Study objectives: To review studies examining the cooccurrence of insomnia and obstructive sleep apnea (OSA), explore evidence for the effect of OSA therapy on insomnia symptoms and the effect of insomnia treatments on breathing and sleep in patients with OSA, and discuss challenges in the evaluation and treatment of comorbid insomnia and OSA.
Methods/results: Seven pertinent studies were identified that assessed the prevalence of comorbid insomnia and OSA or sleep disordered breathing. Four studies were identified that examined the effects of OSA treatment in patients with insomnia, and 8 studies were found that examined hypnotic use in patients with OSA or sleep disordered breathing. A high prevalence (39%-58%) of insomnia symptoms have been reported in patients with OSA, and between 29% and 67% of patients with insomnia have an apnea-hypopnea index of greater than 5. Combination therapy, including both cognitive behavior therapy and OSAtreatment, resulted in greater improvements in insomnia than did either cognitive behavior therapy or OSA treatment alone. The use of GABAergic nonbenzodiazepine agents has been associated with improvements in sleep and has little to no effect on the apnea-hypopnea index in patients with OSA.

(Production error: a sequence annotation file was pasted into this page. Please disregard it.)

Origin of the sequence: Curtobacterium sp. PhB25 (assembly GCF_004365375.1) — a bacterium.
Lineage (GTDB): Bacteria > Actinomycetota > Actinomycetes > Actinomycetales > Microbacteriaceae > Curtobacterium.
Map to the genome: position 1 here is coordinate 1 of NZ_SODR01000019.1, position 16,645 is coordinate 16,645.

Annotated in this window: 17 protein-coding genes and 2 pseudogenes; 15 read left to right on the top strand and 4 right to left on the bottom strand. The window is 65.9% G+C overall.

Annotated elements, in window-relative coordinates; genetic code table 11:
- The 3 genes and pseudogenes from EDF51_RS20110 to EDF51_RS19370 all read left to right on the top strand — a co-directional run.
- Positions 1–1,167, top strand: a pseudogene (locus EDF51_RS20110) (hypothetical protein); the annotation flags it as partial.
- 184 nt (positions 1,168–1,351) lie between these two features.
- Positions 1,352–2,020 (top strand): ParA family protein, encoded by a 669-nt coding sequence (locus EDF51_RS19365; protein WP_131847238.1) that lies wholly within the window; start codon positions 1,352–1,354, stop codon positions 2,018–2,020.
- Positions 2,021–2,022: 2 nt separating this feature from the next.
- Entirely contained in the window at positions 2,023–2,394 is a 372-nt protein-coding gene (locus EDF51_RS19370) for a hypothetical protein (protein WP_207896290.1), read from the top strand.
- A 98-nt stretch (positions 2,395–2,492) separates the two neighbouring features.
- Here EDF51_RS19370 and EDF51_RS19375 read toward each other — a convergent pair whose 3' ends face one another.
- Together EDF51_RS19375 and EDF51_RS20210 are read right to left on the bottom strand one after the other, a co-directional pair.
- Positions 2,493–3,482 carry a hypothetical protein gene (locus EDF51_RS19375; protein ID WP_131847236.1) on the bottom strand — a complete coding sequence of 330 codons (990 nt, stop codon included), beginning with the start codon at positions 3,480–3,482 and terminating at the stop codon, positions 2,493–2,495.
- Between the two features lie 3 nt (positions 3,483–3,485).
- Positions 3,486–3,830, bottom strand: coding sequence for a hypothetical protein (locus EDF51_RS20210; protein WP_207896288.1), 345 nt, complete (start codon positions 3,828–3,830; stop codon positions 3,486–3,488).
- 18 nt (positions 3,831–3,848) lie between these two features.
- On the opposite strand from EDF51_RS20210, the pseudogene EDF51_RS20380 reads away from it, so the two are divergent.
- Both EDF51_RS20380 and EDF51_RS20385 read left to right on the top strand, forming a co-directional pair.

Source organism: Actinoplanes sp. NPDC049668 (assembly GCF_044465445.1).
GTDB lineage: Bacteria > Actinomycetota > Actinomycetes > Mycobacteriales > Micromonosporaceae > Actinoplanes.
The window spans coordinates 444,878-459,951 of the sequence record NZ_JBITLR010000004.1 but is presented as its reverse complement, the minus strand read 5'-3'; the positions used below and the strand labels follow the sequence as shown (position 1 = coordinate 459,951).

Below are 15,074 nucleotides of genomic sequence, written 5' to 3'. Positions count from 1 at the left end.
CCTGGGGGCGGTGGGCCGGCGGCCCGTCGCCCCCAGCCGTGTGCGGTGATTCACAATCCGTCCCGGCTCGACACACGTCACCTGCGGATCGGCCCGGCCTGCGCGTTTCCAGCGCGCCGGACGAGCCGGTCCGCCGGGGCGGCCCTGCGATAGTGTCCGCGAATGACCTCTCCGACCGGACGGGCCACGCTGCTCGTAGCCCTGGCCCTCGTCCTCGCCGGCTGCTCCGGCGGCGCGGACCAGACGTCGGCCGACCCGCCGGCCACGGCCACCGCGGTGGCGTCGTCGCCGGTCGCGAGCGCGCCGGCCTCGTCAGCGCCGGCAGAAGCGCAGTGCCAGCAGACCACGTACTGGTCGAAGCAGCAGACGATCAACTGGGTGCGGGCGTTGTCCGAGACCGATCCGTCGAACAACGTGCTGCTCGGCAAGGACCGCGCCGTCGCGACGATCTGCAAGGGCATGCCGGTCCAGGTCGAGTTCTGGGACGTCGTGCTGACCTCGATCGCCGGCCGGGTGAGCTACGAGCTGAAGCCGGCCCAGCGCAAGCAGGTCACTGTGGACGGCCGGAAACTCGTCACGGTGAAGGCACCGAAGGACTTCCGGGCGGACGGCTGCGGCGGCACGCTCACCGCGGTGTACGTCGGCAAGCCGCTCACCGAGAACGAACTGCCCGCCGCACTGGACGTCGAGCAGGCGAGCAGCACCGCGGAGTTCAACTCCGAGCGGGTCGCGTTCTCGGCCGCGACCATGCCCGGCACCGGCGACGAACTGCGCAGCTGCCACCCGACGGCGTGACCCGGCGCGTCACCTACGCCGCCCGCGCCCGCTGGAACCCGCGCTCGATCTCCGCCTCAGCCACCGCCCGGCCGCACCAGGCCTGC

Conclusions: Insomnia and OSA frequently cooccur. The optimal strategy for adequately treating comorbid insomnia and OSA remains unclear. Future research examining the impact of insomnia on continuous positive airway pressure therapy is needed. Given the substantial overlap in symptoms between insomnia and OSA, evaluation and treatment of these 2 conditions can be challenging and will require multidisciplinary collaboration among sleep specialists.